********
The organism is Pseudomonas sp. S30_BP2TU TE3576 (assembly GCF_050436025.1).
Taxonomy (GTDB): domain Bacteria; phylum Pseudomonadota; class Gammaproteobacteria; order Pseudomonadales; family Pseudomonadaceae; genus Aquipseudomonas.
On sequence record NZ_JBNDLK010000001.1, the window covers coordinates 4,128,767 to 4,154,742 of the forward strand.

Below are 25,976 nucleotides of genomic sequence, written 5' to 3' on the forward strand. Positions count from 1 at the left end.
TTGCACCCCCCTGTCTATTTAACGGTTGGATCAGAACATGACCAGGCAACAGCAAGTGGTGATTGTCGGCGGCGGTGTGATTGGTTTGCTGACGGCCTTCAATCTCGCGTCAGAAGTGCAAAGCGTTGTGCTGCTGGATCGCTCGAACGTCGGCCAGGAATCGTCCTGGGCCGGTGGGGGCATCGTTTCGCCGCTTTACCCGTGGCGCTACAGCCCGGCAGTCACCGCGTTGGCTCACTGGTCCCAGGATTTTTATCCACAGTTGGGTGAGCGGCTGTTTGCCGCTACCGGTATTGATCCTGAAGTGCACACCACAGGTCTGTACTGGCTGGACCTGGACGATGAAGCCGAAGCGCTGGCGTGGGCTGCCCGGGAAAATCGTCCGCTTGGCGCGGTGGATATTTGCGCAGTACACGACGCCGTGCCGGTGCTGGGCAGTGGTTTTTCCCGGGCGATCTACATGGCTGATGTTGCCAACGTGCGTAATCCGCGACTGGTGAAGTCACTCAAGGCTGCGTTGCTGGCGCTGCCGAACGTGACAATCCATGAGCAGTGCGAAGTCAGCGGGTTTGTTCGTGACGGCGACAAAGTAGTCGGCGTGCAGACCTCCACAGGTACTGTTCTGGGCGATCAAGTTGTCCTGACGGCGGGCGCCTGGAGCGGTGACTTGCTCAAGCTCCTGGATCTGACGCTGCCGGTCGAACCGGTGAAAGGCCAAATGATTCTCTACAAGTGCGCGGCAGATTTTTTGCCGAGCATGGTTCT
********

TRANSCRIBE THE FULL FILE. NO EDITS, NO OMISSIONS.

The organism is Pseudomonas sp. S30_BP2TU TE3576 (assembly GCF_050436025.1).
Taxonomy (GTDB): domain Bacteria; phylum Pseudomonadota; class Gammaproteobacteria; order Pseudomonadales; family Pseudomonadaceae; genus Aquipseudomonas.
On sequence record NZ_JBNDLK010000001.1, the window covers coordinates 4,128,767 to 4,154,742 of the forward strand.

Below are 25,976 nucleotides of genomic sequence, written 5' to 3' on the forward strand. Positions count from 1 at the left end.
TTGCACCCCCCTGTCTATTTAACGGTTGGATCAGAACATGACCAGGCAACAGCAAGTGGTGATTGTCGGCGGCGGTGTGATTGGTTTGCTGACGGCCTTCAATCTCGCGTCAGAAGTGCAAAGCGTTGTGCTGCTGGATCGCTCGAACGTCGGCCAGGAATCGTCCTGGGCCGGTGGGGGCATCGTTTCGCCGCTTTACCCGTGGCGCTACAGCCCGGCAGTCACCGCGTTGGCTCACTGGTCCCAGGATTTTTATCCACAGTTGGGTGAGCGGCTGTTTGCCGCTACCGGTATTGATCCTGAAGTGCACACCACAGGTCTGTACTGGCTGGACCTGGACGATGAAGCCGAAGCGCTGGCGTGGGCTGCCCGGGAAAATCGTCCGCTTGGCGCGGTGGATATTTGCGCAGTACACGACGCCGTGCCGGTGCTGGGCAGTGGTTTTTCCCGGGCGATCTACATGGCTGATGTTGCCAACGTGCGTAATCCGCGACTGGTGAAGTCACTCAAGGCTGCGTTGCTGGCGCTGCCGAACGTGACAATCCATGAGCAGTGCGAAGTCAGCGGGTTTGTTCGTGACGGCGACAAAGTAGTCGGCGTGCAGACCTCCACAGGTACTGTTCTGGGCGATCAAGTTGTCCTGACGGCGGGCGCCTGGAGCGGTGACTTGCTCAAGCTCCTGGATCTGACGCTGCCGGTCGAACCGGTGAAAGGCCAAATGATTCTCTACAAGTGCGCGGCAGATTTTTTGCCGAGCATGGTTCT